The finale is over, the reviews are in, and the consensus is clear: True Detective Season two swung hard and whiffed. Vox’s Todd VanDerWerff wrote a great piece about all the ways Nic Pizzolatto’s sophomore effort amounted to a big, sloppy mess, but in between all the painful exposition and byzantine plotting, there were flashes of a more interesting show: weird occult tinges, vivid dreamlike worlds, dark humor. True Detective season 2 may not have worked on the big picture level, but it still had some pleasures to offer up.
Variety reports Nielsen estimates 2.73 million viewers tuned into the 90 minute episode. Despite being up more than 500,000 viewers from the previous week, True Detective Season 2’s finale, “Omega Station”, fell short of the 3.52 million who tuned into the closing episode of Season 1.
Michael Lombardo, the president of HBO said that he was enormously proud of the 2nd season of True Detectives, in response to the negative reception it had been receiving. Lombardo also mentioned that HBO is open to a third season if True Detective creator Nic Pizzolatto was up for it.
The show starring Vince Vaughn, Colin Farrell, Taylor Kitsch, and Rachel McAdams wrapped up it’s eight episode second season last Sunday. IGN’s review of the finale said that there was a lot to admire and chastise in a solid, somber finish to a shaky season.
True Detective was essentially about four people who were swallowed up by the world, like neglected, abandoned, or abused children. Kids whose only crime was being born. They grew up to be damaged, lonely, and occasionally cruel adults.
They were brought together for what they thought, briefly, was a higher purpose-the pursuits of justice, which meant different things to each of them, maybe they all saw this quest as a way of starting over or making up for what they had done, or what had been done to them but their union was really just another cosmic prank. They were all doomed, and in the end, the world-the desert, the forest, the ocean, the dark places underground swallowed them back up and it was all done for them.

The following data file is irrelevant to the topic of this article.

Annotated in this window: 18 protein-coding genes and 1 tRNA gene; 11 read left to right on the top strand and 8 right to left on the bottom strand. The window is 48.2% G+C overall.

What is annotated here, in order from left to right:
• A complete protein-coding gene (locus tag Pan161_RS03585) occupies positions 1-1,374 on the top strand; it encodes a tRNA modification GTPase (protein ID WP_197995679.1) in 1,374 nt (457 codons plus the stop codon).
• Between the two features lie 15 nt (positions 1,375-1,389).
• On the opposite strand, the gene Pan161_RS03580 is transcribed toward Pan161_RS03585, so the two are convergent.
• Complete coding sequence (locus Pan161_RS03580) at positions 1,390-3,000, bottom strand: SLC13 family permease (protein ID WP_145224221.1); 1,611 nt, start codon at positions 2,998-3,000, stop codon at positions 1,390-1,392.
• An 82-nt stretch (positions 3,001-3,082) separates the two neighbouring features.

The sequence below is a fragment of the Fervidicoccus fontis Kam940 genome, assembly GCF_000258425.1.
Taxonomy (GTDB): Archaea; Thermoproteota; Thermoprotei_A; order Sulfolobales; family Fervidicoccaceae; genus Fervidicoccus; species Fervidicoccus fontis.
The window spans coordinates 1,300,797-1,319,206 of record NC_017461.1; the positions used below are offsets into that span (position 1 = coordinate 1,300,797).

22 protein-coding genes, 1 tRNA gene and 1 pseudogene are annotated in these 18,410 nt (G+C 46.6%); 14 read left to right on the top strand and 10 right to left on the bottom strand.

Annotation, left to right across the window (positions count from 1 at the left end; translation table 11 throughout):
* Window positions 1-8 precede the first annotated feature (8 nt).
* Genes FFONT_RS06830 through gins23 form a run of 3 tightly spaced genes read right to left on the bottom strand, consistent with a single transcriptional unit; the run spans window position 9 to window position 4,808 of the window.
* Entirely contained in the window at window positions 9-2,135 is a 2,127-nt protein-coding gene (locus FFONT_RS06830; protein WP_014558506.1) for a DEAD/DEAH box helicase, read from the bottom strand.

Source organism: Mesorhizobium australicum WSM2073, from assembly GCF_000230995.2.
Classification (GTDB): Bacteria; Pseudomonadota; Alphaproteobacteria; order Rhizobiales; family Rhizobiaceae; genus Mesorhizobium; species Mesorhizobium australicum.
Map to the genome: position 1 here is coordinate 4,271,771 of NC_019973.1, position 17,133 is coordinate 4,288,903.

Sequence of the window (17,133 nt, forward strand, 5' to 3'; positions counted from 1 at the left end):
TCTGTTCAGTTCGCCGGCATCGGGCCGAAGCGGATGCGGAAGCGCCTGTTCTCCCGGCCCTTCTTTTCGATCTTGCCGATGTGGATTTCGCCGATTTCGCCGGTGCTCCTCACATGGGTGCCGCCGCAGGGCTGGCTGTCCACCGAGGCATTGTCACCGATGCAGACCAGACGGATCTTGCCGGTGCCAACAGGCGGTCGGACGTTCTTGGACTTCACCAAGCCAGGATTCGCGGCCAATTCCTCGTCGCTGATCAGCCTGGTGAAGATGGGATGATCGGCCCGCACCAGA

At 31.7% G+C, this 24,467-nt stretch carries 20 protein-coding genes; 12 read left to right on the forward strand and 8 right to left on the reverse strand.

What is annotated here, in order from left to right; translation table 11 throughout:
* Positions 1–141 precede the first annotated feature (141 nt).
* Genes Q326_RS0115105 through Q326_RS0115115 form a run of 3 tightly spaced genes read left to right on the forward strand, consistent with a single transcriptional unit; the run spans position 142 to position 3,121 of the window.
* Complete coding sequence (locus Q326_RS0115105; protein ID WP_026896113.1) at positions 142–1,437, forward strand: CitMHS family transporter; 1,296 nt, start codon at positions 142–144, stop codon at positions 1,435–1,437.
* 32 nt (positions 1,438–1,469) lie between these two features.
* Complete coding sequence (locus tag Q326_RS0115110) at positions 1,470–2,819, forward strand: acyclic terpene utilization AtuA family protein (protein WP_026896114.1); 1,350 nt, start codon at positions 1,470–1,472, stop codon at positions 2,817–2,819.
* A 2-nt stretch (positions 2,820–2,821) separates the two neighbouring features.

This season was about a closeted ex-soldier who was trying to outrun his past and the truth about himself, an abused little girl who becomes a knife-wielding sheriff’s deputy, nearly incapable of receiving or giving human affection, an abandoned little boy who becomes a vice kingpin, and a good man who is corrupted by a terrible crime and becomes a criminal, to cope with it.
Now going back to the dream sequence, they all dreamt of escape: of getting back on a motorcycle, of raising children, despite what had been done to them in their childhood; of boarding a boat and going to Venezuela; of escaping with a pocket full of diamonds; of meeting a woman in white, in a park, somewhere far away; of piecing everything together, uncovering a vast conspiracy, bringing guilty parties to justice, and clearing their own names
These are the dreams of people who don’t know any better-the kind that will never come true and it didn’t work.
The light at the end of the tunnel is just the world on fire, the truth is, their whole life was a dream: a dream they had inside of a locked room, of being a person. Most of them died trying to escape that room, trying to wake up from that dream, even the ones that got away will never be the same.
Pizzolatto said that the act of living is largely is a torture, and the only relief is found in the fleeting moments of camaraderie- a night in a motel room, staring at the stars outside of a hospital. Sooner or later, the monster comes for everyone.